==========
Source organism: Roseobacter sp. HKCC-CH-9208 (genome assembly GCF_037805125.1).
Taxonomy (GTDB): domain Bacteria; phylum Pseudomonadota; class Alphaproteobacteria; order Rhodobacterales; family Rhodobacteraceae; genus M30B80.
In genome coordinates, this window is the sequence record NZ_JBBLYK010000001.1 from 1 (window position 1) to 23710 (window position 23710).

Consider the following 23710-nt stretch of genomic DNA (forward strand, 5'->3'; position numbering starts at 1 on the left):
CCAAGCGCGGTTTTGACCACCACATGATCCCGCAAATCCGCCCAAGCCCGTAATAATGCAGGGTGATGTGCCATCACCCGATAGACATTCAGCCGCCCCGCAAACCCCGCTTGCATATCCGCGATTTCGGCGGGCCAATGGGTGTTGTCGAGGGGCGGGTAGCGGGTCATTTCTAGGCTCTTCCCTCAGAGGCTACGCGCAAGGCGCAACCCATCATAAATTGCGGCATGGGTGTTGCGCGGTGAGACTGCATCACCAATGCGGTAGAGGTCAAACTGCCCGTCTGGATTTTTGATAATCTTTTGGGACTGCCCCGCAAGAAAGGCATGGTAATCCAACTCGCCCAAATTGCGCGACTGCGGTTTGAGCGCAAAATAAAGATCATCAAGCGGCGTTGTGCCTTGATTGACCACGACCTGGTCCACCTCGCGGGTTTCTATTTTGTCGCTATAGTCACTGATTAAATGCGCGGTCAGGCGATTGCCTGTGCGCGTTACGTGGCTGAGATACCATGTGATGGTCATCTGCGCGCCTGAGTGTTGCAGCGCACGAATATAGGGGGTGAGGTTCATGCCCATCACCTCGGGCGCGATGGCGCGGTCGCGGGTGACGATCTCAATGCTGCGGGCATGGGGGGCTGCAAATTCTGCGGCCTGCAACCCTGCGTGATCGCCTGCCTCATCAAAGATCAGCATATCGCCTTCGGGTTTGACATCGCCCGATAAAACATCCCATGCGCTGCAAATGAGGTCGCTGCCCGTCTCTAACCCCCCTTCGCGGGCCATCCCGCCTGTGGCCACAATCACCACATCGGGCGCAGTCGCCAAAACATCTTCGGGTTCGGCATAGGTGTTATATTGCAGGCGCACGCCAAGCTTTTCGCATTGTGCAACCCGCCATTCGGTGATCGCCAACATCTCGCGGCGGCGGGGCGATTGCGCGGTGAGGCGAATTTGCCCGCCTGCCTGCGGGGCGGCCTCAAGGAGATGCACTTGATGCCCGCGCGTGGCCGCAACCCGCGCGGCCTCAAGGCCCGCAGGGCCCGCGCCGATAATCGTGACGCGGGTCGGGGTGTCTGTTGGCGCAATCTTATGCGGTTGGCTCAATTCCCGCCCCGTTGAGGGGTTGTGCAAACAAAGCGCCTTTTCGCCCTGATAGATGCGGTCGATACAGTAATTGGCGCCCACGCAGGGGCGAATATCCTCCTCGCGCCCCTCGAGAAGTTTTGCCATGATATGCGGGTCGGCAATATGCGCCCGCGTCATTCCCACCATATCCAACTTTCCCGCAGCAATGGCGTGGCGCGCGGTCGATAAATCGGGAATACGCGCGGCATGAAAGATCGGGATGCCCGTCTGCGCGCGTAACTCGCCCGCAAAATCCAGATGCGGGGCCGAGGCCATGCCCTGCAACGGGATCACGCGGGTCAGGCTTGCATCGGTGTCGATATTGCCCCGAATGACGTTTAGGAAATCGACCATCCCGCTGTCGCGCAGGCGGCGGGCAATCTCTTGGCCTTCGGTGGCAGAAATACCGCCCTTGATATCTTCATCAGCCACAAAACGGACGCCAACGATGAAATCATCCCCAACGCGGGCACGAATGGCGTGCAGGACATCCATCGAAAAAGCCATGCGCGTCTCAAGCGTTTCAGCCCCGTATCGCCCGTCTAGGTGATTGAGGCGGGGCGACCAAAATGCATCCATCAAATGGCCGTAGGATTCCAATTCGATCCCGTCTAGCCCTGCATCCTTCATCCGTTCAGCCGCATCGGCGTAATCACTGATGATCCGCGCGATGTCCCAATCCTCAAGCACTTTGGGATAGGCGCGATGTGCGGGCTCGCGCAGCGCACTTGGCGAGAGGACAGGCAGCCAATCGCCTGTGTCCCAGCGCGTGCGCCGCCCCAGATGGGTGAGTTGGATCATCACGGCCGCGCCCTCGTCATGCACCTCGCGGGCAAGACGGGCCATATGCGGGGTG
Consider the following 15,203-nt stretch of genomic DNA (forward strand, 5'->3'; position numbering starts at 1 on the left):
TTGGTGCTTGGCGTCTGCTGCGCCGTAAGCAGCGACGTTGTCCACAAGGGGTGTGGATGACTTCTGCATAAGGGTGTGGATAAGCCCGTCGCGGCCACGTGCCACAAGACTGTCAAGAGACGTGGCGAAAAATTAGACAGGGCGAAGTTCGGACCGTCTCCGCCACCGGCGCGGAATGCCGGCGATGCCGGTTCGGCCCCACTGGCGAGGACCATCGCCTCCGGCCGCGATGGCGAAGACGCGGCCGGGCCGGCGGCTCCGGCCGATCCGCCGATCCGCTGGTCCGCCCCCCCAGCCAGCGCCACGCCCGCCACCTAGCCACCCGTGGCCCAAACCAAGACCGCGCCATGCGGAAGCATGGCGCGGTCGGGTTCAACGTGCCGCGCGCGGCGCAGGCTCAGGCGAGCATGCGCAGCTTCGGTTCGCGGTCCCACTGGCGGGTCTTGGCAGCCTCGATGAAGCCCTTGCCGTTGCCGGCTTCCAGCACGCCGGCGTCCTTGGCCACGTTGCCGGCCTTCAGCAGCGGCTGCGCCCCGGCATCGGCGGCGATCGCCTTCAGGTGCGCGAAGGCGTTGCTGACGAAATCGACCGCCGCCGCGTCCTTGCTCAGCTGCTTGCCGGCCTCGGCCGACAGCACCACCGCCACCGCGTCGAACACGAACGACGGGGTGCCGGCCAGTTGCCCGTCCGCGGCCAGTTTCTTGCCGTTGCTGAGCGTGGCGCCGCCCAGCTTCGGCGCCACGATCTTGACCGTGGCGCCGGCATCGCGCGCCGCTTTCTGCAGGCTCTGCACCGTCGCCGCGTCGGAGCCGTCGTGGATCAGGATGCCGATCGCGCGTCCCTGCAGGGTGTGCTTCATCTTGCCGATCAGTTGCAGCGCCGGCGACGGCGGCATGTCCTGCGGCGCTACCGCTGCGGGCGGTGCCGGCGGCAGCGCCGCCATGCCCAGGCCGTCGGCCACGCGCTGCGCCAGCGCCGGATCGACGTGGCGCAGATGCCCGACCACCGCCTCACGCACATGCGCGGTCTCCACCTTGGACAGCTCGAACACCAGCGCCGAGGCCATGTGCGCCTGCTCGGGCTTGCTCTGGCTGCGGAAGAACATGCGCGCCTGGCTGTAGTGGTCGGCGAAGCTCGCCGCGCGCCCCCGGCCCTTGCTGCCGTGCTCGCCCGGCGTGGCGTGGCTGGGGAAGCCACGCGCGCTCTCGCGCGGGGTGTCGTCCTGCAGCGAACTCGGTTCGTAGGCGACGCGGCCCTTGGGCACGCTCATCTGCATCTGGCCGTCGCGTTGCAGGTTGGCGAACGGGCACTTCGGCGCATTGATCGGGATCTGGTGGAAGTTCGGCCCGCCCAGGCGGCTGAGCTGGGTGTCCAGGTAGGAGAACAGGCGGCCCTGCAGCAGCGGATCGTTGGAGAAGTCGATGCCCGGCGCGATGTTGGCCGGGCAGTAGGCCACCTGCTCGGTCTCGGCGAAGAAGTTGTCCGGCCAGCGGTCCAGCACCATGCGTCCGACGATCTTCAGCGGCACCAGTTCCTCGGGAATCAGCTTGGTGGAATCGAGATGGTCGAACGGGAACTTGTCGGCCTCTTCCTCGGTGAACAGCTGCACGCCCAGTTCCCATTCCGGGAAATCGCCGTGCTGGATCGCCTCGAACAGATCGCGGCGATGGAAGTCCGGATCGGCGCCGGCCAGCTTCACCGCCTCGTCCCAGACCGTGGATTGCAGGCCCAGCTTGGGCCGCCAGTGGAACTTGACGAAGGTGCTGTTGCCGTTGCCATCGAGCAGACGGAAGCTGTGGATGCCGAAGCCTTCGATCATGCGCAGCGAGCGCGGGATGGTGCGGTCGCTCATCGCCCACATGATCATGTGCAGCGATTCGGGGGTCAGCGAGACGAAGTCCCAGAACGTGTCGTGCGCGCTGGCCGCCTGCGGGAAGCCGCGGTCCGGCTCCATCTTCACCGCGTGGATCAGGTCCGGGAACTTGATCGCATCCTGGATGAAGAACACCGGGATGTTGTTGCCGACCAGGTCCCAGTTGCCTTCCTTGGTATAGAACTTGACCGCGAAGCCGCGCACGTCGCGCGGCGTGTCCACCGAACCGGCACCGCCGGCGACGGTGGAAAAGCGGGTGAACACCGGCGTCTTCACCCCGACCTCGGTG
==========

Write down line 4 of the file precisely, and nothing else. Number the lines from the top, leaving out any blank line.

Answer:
Consider the following 23710-nt stretch of genomic DNA (forward strand, 5'->3'; position numbering starts at 1 on the left):